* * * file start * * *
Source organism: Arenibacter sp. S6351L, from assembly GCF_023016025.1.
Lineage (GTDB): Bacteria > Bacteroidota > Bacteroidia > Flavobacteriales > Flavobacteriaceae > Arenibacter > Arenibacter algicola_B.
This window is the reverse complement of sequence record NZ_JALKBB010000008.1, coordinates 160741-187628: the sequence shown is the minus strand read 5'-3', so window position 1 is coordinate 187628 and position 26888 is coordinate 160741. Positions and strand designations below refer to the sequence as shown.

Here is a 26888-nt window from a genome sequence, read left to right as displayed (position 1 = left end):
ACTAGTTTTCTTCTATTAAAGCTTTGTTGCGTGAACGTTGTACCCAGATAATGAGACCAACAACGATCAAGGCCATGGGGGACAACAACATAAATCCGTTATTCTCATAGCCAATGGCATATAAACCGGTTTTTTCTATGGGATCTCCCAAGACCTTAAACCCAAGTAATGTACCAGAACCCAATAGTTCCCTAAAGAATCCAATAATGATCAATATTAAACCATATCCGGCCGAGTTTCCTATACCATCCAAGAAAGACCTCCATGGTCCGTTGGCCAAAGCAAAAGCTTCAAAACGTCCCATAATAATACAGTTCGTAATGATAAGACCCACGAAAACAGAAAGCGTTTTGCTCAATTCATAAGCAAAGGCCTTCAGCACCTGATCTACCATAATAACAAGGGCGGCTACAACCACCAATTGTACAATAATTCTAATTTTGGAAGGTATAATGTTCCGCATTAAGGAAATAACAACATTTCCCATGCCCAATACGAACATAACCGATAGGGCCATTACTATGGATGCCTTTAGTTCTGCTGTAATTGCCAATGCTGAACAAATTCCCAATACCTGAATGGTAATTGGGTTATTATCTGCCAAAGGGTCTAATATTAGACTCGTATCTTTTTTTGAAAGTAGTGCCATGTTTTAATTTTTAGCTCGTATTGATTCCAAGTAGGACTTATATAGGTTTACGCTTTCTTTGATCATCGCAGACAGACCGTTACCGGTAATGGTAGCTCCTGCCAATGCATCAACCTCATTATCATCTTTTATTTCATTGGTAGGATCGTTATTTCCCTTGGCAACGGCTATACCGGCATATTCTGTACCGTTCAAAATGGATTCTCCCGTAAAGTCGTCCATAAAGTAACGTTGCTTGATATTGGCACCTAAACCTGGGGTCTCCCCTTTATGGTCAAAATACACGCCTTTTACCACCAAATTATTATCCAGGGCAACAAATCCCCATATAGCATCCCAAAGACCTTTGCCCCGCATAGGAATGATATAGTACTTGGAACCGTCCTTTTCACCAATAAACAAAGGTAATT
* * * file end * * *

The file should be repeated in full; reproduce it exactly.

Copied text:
Source organism: Arenibacter sp. S6351L, from assembly GCF_023016025.1.
Lineage (GTDB): Bacteria > Bacteroidota > Bacteroidia > Flavobacteriales > Flavobacteriaceae > Arenibacter > Arenibacter algicola_B.
This window is the reverse complement of sequence record NZ_JALKBB010000008.1, coordinates 160741-187628: the sequence shown is the minus strand read 5'-3', so window position 1 is coordinate 187628 and position 26888 is coordinate 160741. Positions and strand designations below refer to the sequence as shown.

Here is a 26888-nt window from a genome sequence, read left to right as displayed (position 1 = left end):
ACTAGTTTTCTTCTATTAAAGCTTTGTTGCGTGAACGTTGTACCCAGATAATGAGACCAACAACGATCAAGGCCATGGGGGACAACAACATAAATCCGTTATTCTCATAGCCAATGGCATATAAACCGGTTTTTTCTATGGGATCTCCCAAGACCTTAAACCCAAGTAATGTACCAGAACCCAATAGTTCCCTAAAGAATCCAATAATGATCAATATTAAACCATATCCGGCCGAGTTTCCTATACCATCCAAGAAAGACCTCCATGGTCCGTTGGCCAAAGCAAAAGCTTCAAAACGTCCCATAATAATACAGTTCGTAATGATAAGACCCACGAAAACAGAAAGCGTTTTGCTCAATTCATAAGCAAAGGCCTTCAGCACCTGATCTACCATAATAACAAGGGCGGCTACAACCACCAATTGTACAATAATTCTAATTTTGGAAGGTATAATGTTCCGCATTAAGGAAATAACAACATTTCCCATGCCCAATACGAACATAACCGATAGGGCCATTACTATGGATGCCTTTAGTTCTGCTGTAATTGCCAATGCTGAACAAATTCCCAATACCTGAATGGTAATTGGGTTATTATCTGCCAAAGGGTCTAATATTAGACTCGTATCTTTTTTTGAAAGTAGTGCCATGTTTTAATTTTTAGCTCGTATTGATTCCAAGTAGGACTTATATAGGTTTACGCTTTCTTTGATCATCGCAGACAGACCGTTACCGGTAATGGTAGCTCCTGCCAATGCATCAACCTCATTATCATCTTTTATTTCATTGGTAGGATCGTTATTTCCCTTGGCAACGGCTATACCGGCATATTCTGTACCGTTCAAAATGGATTCTCCCGTAAAGTCGTCCATAAAGTAACGTTGCTTGATATTGGCACCTAAACCTGGGGTCTCCCCTTTATGGTCAAAATACACGCCTTTTACCACCAAATTATTATCCAGGGCAACAAATCCCCATATAGCATCCCAAAGACCTTTGCCCCGCATAGGAATGATATAGTACTTGGAACCGTCCTTTTCACCAATAAACAAAGGTAATT